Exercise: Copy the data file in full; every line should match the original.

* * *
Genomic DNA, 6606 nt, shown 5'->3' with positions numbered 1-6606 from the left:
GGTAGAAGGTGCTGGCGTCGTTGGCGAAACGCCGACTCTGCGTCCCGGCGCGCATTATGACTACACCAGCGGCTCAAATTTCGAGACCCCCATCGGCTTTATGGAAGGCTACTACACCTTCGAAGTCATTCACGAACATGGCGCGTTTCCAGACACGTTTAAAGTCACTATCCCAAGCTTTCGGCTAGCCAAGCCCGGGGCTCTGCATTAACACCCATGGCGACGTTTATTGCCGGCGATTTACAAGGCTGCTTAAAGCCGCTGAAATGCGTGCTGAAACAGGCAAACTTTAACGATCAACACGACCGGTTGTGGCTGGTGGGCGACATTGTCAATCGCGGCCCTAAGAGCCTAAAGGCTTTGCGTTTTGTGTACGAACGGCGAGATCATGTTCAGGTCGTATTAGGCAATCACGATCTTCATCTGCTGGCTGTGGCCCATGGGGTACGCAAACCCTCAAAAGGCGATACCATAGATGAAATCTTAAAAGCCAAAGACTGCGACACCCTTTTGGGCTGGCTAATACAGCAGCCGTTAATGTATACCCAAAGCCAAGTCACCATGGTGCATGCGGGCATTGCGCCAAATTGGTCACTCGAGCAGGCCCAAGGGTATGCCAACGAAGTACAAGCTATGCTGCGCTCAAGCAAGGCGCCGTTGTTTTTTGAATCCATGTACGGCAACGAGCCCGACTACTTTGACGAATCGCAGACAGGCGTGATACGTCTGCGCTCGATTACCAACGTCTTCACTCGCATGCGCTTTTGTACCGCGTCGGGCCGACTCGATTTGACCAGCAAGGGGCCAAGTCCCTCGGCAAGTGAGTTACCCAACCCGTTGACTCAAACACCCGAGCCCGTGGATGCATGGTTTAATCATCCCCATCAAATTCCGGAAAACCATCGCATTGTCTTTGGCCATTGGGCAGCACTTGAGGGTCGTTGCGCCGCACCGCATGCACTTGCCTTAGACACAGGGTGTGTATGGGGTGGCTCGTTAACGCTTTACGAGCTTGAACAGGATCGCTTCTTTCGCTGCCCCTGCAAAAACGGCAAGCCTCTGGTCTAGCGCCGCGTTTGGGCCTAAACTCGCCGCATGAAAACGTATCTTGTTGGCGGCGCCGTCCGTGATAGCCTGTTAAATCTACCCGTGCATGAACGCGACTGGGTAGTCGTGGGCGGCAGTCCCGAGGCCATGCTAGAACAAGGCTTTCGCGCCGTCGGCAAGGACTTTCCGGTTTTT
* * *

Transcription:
Genomic DNA, 6606 nt, shown 5'->3' with positions numbered 1-6606 from the left:
GGTAGAAGGTGCTGGCGTCGTTGGCGAAACGCCGACTCTGCGTCCCGGCGCGCATTATGACTACACCAGCGGCTCAAATTTCGAGACCCCCATCGGCTTTATGGAAGGCTACTACACCTTCGAAGTCATTCACGAACATGGCGCGTTTCCAGACACGTTTAAAGTCACTATCCCAAGCTTTCGGCTAGCCAAGCCCGGGGCTCTGCATTAACACCCATGGCGACGTTTATTGCCGGCGATTTACAAGGCTGCTTAAAGCCGCTGAAATGCGTGCTGAAACAGGCAAACTTTAACGATCAACACGACCGGTTGTGGCTGGTGGGCGACATTGTCAATCGCGGCCCTAAGAGCCTAAAGGCTTTGCGTTTTGTGTACGAACGGCGAGATCATGTTCAGGTCGTATTAGGCAATCACGATCTTCATCTGCTGGCTGTGGCCCATGGGGTACGCAAACCCTCAAAAGGCGATACCATAGATGAAATCTTAAAAGCCAAAGACTGCGACACCCTTTTGGGCTGGCTAATACAGCAGCCGTTAATGTATACCCAAAGCCAAGTCACCATGGTGCATGCGGGCATTGCGCCAAATTGGTCACTCGAGCAGGCCCAAGGGTATGCCAACGAAGTACAAGCTATGCTGCGCTCAAGCAAGGCGCCGTTGTTTTTTGAATCCATGTACGGCAACGAGCCCGACTACTTTGACGAATCGCAGACAGGCGTGATACGTCTGCGCTCGATTACCAACGTCTTCACTCGCATGCGCTTTTGTACCGCGTCGGGCCGACTCGATTTGACCAGCAAGGGGCCAAGTCCCTCGGCAAGTGAGTTACCCAACCCGTTGACTCAAACACCCGAGCCCGTGGATGCATGGTTTAATCATCCCCATCAAATTCCGGAAAACCATCGCATTGTCTTTGGCCATTGGGCAGCACTTGAGGGTCGTTGCGCCGCACCGCATGCACTTGCCTTAGACACAGGGTGTGTATGGGGTGGCTCGTTAACGCTTTACGAGCTTGAACAGGATCGCTTCTTTCGCTGCCCCTGCAAAAACGGCAAGCCTCTGGTCTAGCGCCGCGTTTGGGCCTAAACTCGCCGCATGAAAACGTATCTTGTTGGCGGCGCCGTCCGTGATAGCCTGTTAAATCTACCCGTGCATGAACGCGACTGGGTAGTCGTGGGCGGCAGTCCCGAGGCCATGCTAGAACAAGGCTTTCGCGCCGTCGGCAAGGACTTTCCGGTTTTT